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3 Proven Ways to Increase Strength in Bench Press

Updated on December 30, 2019
BodystrongBen profile image

I have a masters degree in Sports Science and around 10 years experience in the fitness industry.

Introduction

'What do you bench?' is arguably the most common question heard amongst the health and fitness community around the world. It is seen as a benchmark as to how truly strong an individual is and is one of the most common exercises you will see in most gyms. My own view on why people see it this way as it is the main compound movement to increase size of your chest, arms and shoulders, which are the main muscle groups a majority of us want more size on.

Throughout training for many years and training clients of different shapes and sizes, I have found many people tend to struggle to improve strength on their bench press. I myself have hit a wall or plateau many times on the bench press. After trying many different programs and workout routines I have only managed to find 3 programs that consistently work on all my clients in breaking down that horrid bench press barrier.

1. 30 Rep Program

This was actually my first ever successful attempt on breaking my bench press plateau and was around the 4th program that i tried. It was put forward to me by a fellow personal trainer in my gym who i had been complaining to about not getting stronger on my bench press for months and months. At this point I was following a normal workout split routine of chest, shoulders, back, legs and arms. I had tried mixing up my splits, as well as varying my range of repetitions and exercises, however nothing worked. Then i decided to implement the '30 rep program' which is pretty self explanatory.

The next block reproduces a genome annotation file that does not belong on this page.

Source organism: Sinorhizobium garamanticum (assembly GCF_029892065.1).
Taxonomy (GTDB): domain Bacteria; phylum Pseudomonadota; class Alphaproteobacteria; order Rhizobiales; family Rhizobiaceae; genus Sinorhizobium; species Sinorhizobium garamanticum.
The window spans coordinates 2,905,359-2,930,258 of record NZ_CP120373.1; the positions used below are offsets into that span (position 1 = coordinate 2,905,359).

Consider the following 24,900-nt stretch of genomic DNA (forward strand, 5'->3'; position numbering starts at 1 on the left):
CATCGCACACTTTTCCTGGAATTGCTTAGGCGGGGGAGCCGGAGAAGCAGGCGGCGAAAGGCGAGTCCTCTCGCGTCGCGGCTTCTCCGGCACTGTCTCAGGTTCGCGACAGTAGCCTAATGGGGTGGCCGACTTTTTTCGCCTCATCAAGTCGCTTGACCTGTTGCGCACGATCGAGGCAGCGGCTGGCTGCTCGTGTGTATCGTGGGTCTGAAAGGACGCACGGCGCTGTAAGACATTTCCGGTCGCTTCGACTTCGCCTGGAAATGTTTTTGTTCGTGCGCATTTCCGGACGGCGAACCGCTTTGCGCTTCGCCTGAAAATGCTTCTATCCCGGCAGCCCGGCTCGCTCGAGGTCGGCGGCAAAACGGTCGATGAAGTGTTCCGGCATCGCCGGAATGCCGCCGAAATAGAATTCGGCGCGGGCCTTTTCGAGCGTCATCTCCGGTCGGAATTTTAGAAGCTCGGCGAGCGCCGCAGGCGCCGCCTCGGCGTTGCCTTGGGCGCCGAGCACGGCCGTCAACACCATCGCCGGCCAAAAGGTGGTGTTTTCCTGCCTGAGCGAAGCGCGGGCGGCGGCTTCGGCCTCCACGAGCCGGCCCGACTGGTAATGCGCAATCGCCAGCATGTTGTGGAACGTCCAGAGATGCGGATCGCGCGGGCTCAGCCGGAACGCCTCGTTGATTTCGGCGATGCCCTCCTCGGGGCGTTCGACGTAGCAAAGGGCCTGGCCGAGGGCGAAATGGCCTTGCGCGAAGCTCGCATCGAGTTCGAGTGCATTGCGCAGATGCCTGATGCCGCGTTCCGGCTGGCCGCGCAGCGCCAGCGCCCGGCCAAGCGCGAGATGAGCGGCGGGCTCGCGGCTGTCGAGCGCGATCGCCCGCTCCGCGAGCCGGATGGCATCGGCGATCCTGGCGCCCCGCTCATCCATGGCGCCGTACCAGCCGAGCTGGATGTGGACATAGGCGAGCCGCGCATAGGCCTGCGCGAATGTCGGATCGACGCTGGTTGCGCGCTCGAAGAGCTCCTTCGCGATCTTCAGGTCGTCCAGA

It consisted of performing 10 sets of 3 reps on a flat barbell bench press once a week at the start of my chest workout. When starting out it is suggested that you start at 60% of your 1 rep max and then every week you increase the weight by 5lbs or 2.5kgs. For example if your 1 rep max is 100kg then you would start at 60kg and then the following week go to 62.5kg and then up to 65kg and so on. The aim is to keep increasing weight until it becomes too heavy to complete all 10 sets of 3 repetitions, this will normally be around the 10-12 week mark. This workout has no specified rest period so I would suggest taking plenty of rest in between or whatever you feel your body needs. It can also be used in conjunction with any type of split routine or in any genre of fitness such as powerlifting, crossfit and many more. All you have to do is make sure you follow the numbers provided above and complete it at the start of a workout (for more strength), then you should feel a big benefit from completing this program. After you finally hit a weight you can no longer lift then I would recommend giving yourself a deload week and then try for a new 1 rep max. A deload week is simply a week that involves you still performing the bench press but at a considerably lower weight to give your muscles a well needed rest. Once you have your new 1 rep max then feel free to re-calculate your numbers and go through the cycle once again.